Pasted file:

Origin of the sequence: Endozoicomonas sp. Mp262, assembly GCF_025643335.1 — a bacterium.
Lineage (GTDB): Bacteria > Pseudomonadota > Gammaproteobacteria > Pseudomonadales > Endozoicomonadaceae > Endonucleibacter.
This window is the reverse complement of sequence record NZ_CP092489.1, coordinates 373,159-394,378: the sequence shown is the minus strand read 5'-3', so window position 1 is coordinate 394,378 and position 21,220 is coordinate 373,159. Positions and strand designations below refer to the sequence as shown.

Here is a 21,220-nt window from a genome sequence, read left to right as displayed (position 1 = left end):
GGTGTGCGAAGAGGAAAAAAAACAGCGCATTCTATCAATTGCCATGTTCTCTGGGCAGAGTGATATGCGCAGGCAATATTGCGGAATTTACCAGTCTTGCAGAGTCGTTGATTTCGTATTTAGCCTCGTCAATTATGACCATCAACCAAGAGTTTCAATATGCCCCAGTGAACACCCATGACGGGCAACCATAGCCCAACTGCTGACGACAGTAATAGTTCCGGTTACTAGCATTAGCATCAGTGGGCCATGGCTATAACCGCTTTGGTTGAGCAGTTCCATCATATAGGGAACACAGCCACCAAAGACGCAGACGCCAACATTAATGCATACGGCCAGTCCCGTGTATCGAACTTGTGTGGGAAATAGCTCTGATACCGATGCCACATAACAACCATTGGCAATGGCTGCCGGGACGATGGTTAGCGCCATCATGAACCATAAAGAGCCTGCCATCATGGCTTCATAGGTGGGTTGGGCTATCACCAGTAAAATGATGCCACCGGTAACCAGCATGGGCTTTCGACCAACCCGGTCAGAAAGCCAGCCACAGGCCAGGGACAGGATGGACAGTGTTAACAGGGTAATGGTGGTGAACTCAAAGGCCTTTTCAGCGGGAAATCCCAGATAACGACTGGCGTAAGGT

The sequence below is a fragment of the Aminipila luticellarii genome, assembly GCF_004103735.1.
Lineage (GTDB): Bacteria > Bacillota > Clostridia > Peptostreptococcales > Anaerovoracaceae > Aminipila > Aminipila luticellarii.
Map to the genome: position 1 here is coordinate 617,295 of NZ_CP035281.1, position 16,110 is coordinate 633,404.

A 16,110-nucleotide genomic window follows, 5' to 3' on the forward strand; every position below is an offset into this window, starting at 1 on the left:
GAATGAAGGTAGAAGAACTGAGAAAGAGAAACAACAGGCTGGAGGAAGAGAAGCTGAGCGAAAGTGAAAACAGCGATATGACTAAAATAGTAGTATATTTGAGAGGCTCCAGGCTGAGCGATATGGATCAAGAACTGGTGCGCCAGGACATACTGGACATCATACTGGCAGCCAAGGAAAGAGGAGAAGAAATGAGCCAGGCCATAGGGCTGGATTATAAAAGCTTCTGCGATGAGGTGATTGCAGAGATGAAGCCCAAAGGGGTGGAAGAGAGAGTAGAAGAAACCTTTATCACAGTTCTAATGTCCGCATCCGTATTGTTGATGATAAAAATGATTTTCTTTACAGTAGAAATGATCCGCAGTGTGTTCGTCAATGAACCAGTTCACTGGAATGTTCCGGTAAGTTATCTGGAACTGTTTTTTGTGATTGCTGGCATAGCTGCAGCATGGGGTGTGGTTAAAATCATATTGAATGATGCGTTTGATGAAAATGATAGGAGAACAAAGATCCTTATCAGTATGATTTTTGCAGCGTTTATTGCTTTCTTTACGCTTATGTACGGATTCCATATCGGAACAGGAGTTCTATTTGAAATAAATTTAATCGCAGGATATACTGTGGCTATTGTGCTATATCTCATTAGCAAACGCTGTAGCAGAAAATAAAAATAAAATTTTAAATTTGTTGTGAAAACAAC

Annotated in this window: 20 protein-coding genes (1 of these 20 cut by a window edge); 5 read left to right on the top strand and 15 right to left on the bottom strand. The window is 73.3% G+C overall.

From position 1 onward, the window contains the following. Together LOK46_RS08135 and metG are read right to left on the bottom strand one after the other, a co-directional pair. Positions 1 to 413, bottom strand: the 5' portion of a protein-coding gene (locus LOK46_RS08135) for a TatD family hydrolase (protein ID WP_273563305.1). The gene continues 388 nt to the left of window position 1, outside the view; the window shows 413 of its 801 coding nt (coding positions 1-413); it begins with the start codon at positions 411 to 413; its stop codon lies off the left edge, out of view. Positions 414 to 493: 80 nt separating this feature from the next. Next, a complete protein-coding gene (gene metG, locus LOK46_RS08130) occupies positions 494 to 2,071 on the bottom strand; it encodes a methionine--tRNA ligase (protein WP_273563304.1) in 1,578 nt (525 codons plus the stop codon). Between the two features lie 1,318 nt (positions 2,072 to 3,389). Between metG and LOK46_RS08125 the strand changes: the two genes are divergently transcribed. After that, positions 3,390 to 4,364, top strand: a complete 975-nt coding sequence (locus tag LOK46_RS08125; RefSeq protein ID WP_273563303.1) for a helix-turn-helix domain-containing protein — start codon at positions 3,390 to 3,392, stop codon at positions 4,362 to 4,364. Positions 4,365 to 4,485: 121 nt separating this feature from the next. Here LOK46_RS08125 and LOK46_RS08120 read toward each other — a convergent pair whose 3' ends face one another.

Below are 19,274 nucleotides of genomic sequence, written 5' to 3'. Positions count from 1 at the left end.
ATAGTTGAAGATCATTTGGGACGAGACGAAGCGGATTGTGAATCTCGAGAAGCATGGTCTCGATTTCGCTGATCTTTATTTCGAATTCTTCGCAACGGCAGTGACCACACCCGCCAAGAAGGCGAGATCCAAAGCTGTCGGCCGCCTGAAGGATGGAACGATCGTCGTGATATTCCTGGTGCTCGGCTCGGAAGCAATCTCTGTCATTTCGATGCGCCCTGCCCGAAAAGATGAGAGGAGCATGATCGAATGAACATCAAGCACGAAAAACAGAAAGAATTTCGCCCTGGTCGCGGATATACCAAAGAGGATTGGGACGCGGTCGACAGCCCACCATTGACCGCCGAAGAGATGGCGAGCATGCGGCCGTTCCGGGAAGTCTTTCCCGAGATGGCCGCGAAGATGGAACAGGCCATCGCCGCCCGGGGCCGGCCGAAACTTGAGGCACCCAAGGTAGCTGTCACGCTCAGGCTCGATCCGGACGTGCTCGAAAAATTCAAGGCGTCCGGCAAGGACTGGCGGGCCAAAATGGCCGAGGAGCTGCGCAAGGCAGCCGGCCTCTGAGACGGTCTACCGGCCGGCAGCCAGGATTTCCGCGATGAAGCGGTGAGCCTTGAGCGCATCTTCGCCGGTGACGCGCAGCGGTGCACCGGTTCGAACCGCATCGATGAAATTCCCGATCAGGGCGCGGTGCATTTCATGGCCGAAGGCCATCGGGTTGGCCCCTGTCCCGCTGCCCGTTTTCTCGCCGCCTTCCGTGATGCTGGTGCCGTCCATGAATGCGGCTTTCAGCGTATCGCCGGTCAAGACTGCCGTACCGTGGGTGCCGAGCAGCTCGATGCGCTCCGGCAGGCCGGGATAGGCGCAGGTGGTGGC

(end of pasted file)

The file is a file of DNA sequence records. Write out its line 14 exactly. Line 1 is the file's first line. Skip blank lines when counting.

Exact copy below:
ATAGTTGAAGATCATTTGGGACGAGACGAAGCGGATTGTGAATCTCGAGAAGCATGGTCTCGATTTCGCTGATCTTTATTTCGAATTCTTCGCAACGGCAGTGACCACACCCGCCAAGAAGGCGAGATCCAAAGCTGTCGGCCGCCTGAAGGATGGAACGATCGTCGTGATATTCCTGGTGCTCGGCTCGGAAGCAATCTCTGTCATTTCGATGCGCCCTGCCCGAAAAGATGAGAGGAGCATGATCGAATGAACATCAAGCACGAAAAACAGAAAGAATTTCGCCCTGGTCGCGGATATACCAAAGAGGATTGGGACGCGGTCGACAGCCCACCATTGACCGCCGAAGAGATGGCGAGCATGCGGCCGTTCCGGGAAGTCTTTCCCGAGATGGCCGCGAAGATGGAACAGGCCATCGCCGCCCGGGGCCGGCCGAAACTTGAGGCACCCAAGGTAGCTGTCACGCTCAGGCTCGATCCGGACGTGCTCGAAAAATTCAAGGCGTCCGGCAAGGACTGGCGGGCCAAAATGGCCGAGGAGCTGCGCAAGGCAGCCGGCCTCTGAGACGGTCTACCGGCCGGCAGCCAGGATTTCCGCGATGAAGCGGTGAGCCTTGAGCGCATCTTCGCCGGTGACGCGCAGCGGTGCACCGGTTCGAACCGCATCGATGAAATTCCCGATCAGGGCGCGGTGCATTTCATGGCCGAAGGCCATCGGGTTGGCCCCTGTCCCGCTGCCCGTTTTCTCGCCGCCTTCCGTGATGCTGGTGCCGTCCATGAATGCGGCTTTCAGCGTATCGCCGGTCAAGACTGCCGTACCGTGGGTGCCGAGCAGCTCGATGCGCTCCGGCAGGCCGGGATAGGCGCAGGTGGTGGC